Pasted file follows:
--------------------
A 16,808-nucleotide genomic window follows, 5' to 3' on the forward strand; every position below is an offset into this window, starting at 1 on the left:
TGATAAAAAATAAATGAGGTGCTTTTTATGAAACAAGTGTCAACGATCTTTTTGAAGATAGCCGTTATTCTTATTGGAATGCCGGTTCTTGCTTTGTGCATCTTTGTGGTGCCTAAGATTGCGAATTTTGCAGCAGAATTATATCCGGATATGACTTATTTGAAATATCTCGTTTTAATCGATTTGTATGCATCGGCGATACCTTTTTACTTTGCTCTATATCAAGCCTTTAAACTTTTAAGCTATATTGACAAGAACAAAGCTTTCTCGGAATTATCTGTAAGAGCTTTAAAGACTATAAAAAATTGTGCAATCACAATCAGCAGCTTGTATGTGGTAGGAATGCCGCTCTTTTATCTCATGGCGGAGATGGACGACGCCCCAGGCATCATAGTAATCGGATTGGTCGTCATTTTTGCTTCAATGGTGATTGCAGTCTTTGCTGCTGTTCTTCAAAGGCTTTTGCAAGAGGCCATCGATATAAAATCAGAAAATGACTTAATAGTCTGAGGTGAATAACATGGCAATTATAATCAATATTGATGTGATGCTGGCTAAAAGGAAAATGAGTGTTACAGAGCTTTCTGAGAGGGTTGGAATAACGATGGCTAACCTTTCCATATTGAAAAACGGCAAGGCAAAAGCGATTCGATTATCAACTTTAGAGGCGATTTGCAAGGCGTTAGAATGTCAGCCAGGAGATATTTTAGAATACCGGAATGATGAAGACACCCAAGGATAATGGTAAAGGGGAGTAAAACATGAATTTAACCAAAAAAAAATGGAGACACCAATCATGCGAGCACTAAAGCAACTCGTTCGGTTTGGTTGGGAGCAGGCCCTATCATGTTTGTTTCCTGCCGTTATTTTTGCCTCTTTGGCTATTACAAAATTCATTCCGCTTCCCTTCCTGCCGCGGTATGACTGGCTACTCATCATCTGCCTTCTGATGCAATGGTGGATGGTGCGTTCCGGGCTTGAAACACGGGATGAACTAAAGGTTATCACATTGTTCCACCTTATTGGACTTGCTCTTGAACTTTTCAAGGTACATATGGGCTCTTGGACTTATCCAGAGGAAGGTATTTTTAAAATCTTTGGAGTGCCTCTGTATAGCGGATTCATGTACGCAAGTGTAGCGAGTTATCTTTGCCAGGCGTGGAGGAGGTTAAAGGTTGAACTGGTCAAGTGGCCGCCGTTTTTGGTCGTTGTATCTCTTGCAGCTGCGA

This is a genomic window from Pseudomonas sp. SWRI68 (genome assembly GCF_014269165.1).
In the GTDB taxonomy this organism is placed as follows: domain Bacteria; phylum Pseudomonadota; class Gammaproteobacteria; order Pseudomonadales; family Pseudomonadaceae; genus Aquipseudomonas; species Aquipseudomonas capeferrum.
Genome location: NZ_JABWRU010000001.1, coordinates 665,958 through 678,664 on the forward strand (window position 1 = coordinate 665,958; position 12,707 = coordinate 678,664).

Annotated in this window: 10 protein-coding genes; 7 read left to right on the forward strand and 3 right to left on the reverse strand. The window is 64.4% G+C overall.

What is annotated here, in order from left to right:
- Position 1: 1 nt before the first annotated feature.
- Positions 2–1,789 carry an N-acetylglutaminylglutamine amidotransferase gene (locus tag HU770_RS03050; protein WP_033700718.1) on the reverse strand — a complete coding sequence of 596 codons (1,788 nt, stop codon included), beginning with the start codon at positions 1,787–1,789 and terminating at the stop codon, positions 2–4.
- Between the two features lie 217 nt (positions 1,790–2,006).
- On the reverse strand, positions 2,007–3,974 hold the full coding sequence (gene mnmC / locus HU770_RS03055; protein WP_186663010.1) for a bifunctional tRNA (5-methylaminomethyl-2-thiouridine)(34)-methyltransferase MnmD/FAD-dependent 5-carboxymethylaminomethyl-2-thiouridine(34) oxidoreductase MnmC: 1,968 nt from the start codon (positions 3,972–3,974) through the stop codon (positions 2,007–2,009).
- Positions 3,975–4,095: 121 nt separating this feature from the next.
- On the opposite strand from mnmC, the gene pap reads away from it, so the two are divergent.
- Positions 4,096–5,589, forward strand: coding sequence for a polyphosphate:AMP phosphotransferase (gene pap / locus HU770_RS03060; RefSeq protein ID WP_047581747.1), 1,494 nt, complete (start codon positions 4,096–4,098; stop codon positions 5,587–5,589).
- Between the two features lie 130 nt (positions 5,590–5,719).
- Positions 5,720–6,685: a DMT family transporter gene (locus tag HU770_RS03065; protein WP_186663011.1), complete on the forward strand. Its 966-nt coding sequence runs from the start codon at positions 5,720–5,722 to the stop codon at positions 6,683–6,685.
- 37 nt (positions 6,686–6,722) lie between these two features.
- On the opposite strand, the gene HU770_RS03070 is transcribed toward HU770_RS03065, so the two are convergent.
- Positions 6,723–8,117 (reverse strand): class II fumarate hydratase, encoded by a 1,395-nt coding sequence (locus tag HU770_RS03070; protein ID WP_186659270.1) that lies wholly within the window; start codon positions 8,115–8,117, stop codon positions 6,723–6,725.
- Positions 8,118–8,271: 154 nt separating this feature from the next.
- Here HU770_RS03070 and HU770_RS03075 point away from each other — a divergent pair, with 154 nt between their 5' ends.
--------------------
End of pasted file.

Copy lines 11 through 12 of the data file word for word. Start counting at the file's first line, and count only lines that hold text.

- On the reverse strand, positions 2,007–3,974 hold the full coding sequence (gene mnmC / locus HU770_RS03055; protein WP_186663010.1) for a bifunctional tRNA (5-methylaminomethyl-2-thiouridine)(34)-methyltransferase MnmD/FAD-dependent 5-carboxymethylaminomethyl-2-thiouridine(34) oxidoreductase MnmC: 1,968 nt from the start codon (positions 3,972–3,974) through the stop codon (positions 2,007–2,009).
- Positions 3,975–4,095: 121 nt separating this feature from the next.